31-year old Bogdan Oleksyshyn of New Jersey is originally from Ternopil, a small city in western Ukraine. He bought protective gear to send to family and friends back home. "They need the equipment to not be basically naked on the battlefield," he said.

Oleksyshyn, a software engineer, had no experience shopping for body armor. "Out of my context," he said. But he threw himself into the work and spent $35,000 dollars of his own money on 40 armor plates, 20 vests, and 20 helmets. He found the gear at the start of the conflict, but he's had to search harder and wider in recent days. "Everyone is looking and everything is out of stock," Oleksyshyn said.

He can't bring himself to contemplate what will happen if retailers fail to replenish supplies. "I think we're not asking this question," he said. "It's not an option. It's basically human life."

Pedell says customers like Oleksyshyn will be left scrambling for the foreseeable future. "Shortage?" he said, thinking about how to characterize the availability of body armor. "Not yet, but soon."

Oleksyshyn is pooling money to finance another shipment, and while armor delays are an issue, so is exporting. Oleksyshyn can't send the body armor directly to Ukraine because he doesn't have an export license. Instead, he donates the armor to the Ukrainian American Coordinating Council, based in San Francisco, which got an export license from the U.S. Department of Commerce as soon as the bombing began. The 60-year old organization traditionally concerns itself largely with cultural affairs, but now has an armor donation button right on its home page.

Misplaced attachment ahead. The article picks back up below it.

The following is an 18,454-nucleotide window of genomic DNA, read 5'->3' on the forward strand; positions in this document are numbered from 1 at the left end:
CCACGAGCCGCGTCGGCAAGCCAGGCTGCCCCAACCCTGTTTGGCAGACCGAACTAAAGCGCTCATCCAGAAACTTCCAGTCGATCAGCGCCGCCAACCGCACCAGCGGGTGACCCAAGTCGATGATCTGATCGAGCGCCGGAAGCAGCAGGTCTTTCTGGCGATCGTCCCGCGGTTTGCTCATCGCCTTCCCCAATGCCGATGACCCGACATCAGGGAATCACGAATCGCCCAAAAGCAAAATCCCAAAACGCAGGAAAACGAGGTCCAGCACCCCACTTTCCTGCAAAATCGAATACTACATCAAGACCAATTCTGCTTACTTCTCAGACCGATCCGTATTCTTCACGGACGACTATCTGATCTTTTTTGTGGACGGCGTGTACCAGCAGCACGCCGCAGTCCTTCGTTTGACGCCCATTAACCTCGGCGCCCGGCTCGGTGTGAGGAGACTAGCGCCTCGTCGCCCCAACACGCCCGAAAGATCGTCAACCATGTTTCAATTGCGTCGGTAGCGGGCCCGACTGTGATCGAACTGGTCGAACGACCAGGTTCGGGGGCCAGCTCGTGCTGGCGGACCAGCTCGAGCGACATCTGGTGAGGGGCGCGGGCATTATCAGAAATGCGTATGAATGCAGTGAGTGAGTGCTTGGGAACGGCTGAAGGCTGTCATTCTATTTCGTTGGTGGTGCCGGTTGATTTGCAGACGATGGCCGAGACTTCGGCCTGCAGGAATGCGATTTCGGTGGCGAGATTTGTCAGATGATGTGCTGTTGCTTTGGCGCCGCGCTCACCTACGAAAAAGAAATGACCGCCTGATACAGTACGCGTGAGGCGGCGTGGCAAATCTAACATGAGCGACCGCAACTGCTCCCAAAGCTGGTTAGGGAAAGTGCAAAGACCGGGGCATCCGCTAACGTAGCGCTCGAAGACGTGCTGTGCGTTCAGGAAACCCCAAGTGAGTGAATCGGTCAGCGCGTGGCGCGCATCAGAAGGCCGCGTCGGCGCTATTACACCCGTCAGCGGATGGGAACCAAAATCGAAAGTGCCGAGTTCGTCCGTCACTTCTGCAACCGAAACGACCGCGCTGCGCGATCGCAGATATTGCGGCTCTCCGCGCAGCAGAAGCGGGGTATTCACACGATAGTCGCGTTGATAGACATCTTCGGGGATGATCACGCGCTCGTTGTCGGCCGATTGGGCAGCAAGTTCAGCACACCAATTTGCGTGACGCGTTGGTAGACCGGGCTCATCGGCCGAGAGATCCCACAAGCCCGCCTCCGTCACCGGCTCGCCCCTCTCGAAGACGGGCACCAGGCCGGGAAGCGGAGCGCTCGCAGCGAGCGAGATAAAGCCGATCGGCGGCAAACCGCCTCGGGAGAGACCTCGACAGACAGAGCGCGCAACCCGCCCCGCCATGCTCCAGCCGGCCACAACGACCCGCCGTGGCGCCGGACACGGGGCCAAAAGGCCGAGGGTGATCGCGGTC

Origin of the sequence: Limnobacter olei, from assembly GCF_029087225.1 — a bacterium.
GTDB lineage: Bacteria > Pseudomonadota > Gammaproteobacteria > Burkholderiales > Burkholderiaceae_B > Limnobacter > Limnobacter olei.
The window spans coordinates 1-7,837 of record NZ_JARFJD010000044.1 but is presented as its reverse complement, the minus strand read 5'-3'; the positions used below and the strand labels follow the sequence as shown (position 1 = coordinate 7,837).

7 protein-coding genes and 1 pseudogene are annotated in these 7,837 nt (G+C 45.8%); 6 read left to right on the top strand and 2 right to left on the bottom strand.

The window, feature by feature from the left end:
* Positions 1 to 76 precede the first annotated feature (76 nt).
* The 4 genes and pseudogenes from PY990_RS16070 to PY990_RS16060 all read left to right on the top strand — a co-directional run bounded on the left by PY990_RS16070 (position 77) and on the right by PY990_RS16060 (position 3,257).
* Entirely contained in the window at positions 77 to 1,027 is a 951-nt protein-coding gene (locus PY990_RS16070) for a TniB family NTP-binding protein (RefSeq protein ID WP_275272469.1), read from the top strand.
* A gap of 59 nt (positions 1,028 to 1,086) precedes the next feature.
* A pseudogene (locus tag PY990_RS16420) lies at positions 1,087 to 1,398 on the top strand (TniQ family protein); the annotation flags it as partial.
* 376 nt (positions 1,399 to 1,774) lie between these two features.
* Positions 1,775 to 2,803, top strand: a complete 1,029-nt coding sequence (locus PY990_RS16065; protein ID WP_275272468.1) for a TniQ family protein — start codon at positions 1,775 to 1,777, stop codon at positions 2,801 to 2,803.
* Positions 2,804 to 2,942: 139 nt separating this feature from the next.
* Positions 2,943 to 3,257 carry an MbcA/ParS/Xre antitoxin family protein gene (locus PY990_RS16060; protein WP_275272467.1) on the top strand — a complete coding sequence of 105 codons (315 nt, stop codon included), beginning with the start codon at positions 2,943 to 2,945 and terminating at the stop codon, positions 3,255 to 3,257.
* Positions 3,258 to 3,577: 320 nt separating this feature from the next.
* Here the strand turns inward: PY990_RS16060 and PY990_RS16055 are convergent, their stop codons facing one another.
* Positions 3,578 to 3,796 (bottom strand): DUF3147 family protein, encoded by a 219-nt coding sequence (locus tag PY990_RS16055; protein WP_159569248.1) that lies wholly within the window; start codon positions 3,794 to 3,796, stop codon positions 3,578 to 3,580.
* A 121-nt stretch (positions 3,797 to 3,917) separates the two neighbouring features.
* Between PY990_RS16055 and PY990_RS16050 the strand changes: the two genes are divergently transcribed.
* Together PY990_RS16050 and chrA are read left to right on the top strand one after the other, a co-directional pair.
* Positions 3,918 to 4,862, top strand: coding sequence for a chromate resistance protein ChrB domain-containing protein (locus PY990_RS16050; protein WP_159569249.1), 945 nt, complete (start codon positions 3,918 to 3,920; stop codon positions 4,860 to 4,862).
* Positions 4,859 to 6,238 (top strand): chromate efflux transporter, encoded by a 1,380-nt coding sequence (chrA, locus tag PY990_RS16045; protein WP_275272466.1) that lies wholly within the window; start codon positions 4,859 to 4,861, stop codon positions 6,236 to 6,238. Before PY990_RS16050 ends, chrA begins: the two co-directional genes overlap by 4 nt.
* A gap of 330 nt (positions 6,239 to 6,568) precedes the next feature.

UACC Secretary, 29-year old Mick Safron, says getting and shipping the armor hasn't been an easy process. "Prices have started to grow. Everyone [is] trying to get it," he explained. UACC doesn't purchase the gear outright, it solicits in-kind donations and sends those to Poland and then on to Ukraine. "We've been able to move more than 3,000 plates and more than 1,500 helmets," he said. Donations have come from "police departments, security companies, and regular people who want to help."

There are two main types of armor plates: a heavy version made of steel and a more popular, lighter variation composed of layers of dense, tightly compressed ceramic and high-strength plastic.

Before the war, retailers like Pedell, Hausman, and Stanton saw demand for protective gear spike after the police-killing of George Floyd and the demonstrations that followed. Pedell has found that buying picks up "during these times when people anticipate volatility." During quieter periods, his typical customers are people who work in security and law enforcement and those considered "preppers," patrons who anticipate disaster and stock up on gear in preparation. Now, he's selling to people heading for the front lines.

Pedell spent most of his career in the fashion industry. After a police officer he knew suggested he design a mesh vest to make the ballistics plate more comfortable on a hot day, they decided to open a tactical gear business together.

On a recent morning, Pedell's phone rang. A Canadian Army veteran was calling from Prince Edward Island. He was readying to join the fight in Ukraine and wondered if Pedell could sell him body armor plates. "Beautiful country and people," he told Pedell. "What's going on just isn't right."

"Good for you," Pedell said. "When are you leaving?"